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The Big Clock (1948)

Approved | | Crime, Drama, Film-Noir | 9 April 1948 (USA)
A career-oriented magazine editor finds himself on the run when he discovers his boss is framing him for murder.



(screenplay), (novel)

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2 nominations. See more awards »
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Cast overview, first billed only:
Earl Janoth
Steve Hagen
Pauline York
Louise Patterson
Harold Vermilyea ...
Don Klausmeyer
Dan Tobin ...
Ray Cordette
Bill Womack (as Henry Morgan)
Nat Sperling
Elaine Riley ...
Lily Gold
Luis Van Rooten ...
Edwin Orlin
Lloyd Corrigan ...
Margaret Field ...
Second Secretary


When powerful publishing tycoon Earl Janouth commits an act of murder at the height of passion, he cleverly begins to cover his tracks and frame an innocent man, whose identity he doesn't know, but who just happen to have contact with the murder victim. That man is a close associate on his magazine whom he enlists to trap this "killer" George Stroud. It's up to George to continue to "help" Janouth, to elude the police and to find proof of his innocence and Janouth's guilt. Written by Ron Kerrigan

Plot Summary | Plot Synopsis


The strangest and most savage manhunt in history! See more »


Approved | See all certifications »




Release Date:

9 April 1948 (USA)  »

Also Known As:

A nagy óra  »

Company Credits

Production Co:

Show detailed on  »

Technical Specs


Sound Mix:

(Western Electric Recording)

Aspect Ratio:

1.37 : 1
See  »

Did You Know?


One of over 700 Paramount productions, filmed between 1929 and 1949, which were sold to MCA/Universal in 1958 for television distribution, and have been owned and controlled by Universal ever since. It's initial Los Angeles telecast took place Saturday 31 January 1959 on KNXT (Channel 2); in Philadelphia its television premiere took place 7 February 1959 on WCAU (Channel 10). See more »


At the magazine staff meeting right after an investigator has visited Louise Patterson and gotten the name of "the blonde woman", the shadow of the boom microphone can be seen moving on the upper left of the chalkboard frame. See more »


Don Klausmeyer: I'm Don Klausmeyer, from Artways magazine.
Louise Patterson: Yes.
Louise Patterson: Oh, yes. Didn't you review my show in '41?
Don Klausmeyer: I think I did.
Louise Patterson: Oh, come in, Mr. Klausmann.
Don Klausmeyer: KlausMEYER.
Louise Patterson: [laughs gleefully] I've been planning to kill you for years.
See more »


Version of Police Python 357 (1976) See more »


I'm in the Mood for Love
Music by Jimmy McHugh
source music heard when Pauline first meets George at the bar
See more »

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User Reviews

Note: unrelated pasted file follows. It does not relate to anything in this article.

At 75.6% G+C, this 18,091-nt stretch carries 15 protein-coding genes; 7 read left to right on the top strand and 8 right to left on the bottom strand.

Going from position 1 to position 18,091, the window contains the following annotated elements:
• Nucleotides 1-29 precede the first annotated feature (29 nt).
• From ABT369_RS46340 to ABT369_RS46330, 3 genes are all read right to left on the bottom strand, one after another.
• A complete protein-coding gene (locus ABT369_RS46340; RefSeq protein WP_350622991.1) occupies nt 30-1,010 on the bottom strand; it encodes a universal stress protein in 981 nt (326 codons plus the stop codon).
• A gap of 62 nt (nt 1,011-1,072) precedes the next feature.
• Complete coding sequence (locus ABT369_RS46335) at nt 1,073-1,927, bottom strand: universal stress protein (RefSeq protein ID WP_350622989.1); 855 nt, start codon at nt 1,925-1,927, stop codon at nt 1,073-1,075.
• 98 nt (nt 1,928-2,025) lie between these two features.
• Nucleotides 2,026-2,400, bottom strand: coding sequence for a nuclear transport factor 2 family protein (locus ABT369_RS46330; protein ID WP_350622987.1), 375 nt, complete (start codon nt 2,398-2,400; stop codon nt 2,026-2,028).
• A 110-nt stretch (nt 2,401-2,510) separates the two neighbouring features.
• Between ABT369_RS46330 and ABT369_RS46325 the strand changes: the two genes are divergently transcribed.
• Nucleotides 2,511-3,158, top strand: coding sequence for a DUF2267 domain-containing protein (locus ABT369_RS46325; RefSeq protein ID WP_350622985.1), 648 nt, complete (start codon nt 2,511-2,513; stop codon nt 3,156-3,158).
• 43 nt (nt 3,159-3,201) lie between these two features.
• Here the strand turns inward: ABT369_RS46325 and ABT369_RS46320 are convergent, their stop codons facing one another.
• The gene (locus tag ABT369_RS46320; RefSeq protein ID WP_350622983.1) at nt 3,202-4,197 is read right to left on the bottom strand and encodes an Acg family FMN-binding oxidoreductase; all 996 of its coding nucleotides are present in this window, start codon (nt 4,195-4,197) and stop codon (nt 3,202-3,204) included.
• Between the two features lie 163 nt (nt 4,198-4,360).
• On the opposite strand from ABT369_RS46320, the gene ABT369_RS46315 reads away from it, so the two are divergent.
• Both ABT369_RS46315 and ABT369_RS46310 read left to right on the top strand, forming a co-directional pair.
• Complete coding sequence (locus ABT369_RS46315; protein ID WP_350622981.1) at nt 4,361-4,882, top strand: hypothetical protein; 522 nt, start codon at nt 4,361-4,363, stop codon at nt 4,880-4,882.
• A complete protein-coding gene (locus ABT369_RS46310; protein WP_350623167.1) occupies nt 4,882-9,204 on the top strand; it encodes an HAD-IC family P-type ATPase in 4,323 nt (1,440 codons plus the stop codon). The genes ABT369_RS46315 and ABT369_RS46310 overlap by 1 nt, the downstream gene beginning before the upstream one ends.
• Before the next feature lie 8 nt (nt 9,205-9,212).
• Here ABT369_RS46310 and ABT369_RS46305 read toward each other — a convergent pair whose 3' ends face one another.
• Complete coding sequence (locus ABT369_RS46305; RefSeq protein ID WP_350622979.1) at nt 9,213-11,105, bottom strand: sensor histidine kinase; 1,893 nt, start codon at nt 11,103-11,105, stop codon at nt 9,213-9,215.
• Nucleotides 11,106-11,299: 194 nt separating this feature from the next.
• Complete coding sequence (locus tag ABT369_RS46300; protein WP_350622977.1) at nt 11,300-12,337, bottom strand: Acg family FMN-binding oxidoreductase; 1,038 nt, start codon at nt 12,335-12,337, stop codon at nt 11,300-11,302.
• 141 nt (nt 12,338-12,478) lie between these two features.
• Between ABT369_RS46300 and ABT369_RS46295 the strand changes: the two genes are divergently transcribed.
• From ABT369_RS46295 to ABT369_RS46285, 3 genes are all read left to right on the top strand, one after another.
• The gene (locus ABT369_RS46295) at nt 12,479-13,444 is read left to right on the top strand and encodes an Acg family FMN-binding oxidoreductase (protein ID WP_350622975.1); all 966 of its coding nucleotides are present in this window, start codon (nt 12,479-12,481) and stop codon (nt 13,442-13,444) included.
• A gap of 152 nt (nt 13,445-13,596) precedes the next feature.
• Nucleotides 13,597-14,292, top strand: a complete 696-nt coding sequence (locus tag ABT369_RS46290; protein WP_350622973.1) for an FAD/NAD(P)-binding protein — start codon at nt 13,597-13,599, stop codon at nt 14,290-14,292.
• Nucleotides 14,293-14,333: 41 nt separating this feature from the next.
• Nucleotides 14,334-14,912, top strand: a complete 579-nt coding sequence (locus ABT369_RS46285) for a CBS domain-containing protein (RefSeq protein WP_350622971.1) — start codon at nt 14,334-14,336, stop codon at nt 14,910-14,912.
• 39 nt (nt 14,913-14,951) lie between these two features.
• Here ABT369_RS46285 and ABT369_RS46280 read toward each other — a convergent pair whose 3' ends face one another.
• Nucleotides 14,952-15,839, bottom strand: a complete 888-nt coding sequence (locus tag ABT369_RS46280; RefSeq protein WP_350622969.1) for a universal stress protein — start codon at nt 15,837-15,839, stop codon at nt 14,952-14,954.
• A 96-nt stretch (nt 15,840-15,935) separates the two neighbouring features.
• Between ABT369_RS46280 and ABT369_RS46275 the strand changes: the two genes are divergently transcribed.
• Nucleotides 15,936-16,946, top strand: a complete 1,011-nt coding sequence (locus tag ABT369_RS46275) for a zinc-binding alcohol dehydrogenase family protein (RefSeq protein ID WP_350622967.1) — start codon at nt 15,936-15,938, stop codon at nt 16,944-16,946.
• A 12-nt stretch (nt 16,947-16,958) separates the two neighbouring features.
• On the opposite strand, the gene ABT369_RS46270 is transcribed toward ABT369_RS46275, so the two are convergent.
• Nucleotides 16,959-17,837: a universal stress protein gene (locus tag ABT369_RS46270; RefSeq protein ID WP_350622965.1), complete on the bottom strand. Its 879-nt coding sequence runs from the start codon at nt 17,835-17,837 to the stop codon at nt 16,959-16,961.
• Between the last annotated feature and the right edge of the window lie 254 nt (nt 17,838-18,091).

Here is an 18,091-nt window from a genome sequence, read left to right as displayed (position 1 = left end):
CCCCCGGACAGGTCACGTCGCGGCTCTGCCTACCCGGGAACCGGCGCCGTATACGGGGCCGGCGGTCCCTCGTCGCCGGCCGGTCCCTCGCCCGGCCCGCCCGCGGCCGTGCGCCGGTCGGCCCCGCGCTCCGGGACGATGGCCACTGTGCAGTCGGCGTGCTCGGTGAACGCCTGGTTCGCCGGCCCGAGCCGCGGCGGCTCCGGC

1 December 2006 | by (Buffalo, New York) – See all my reviews

When reviewing films like The Big Clock the usual temptation for reviewers is to say it's all right, but Alfred Hitchcock could have done it better. I'm prone to that comment myself.

But I can't see how Hitchcock could have done it better in this case. The plot is complicated, but not so that you get bogged down. It defies encapsulation, but briefly Charles Laughton, a Rupert Murdoch like publisher back in the day kills his mistress Rita Johnson. Earlier that day Johnson had picked up Ray Milland who is the editor of one of Laughton's publications Crimeways magazine and had a night on the town with him.

Laughton sees someone leaving Johnson's apartment, it's Milland, but Laughton only glimpses and can't identify him before killing Johnson. With the help of his right hand man George MacReady, Laughton tries to find the stranger to pin the murder on him and enlists Milland to do it. Milland realizes what the game is and it's quite a duel of wits between two very intelligent people.

Milland, though directed by John Farrow here, is a typical Hitchcock hero trapped by circumstances and desperately looking for a solution. It's possible that Hitchcock saw this film and had Milland in mind for one his films and he did eventually use him in Dial M for Murder.

Laughton covers some familiar ground here. He's a powerful man with a fetish for punctuality. The title of the film refers to The Big Clock in the lobby of his skyscraper in New York. It runs on naval observatory time and is also running in tandem with all the clocks in all the buildings that Janoth publications has in the country. In fact it's Johnson's lateness that sets him off in their confrontation. And Milland throws him off his game by stopping The Big Clock in the lobby.

The closest role that Laughton played to Earl Janoth here has to be Inspector Javert in Les Miserables. Both are complete anal retentives, with Javert it's the law, with Janoth its time. Javert has no personal life, Janoth apparently can't handle one. And with both only an actor of great talent and skill like Charles Laughton can make you be repelled by his actions and still feel some sympathy for him.

The Big Clock holds up very well today and I wish it would be remade and could be. It was with Kevin Costner and Gene Hackman in No Way Out with the setting now the Pentagon. I'd like to see it updated and keep it in a civilian setting. Though I doubt it would be as good as the Laughton/Milland version.

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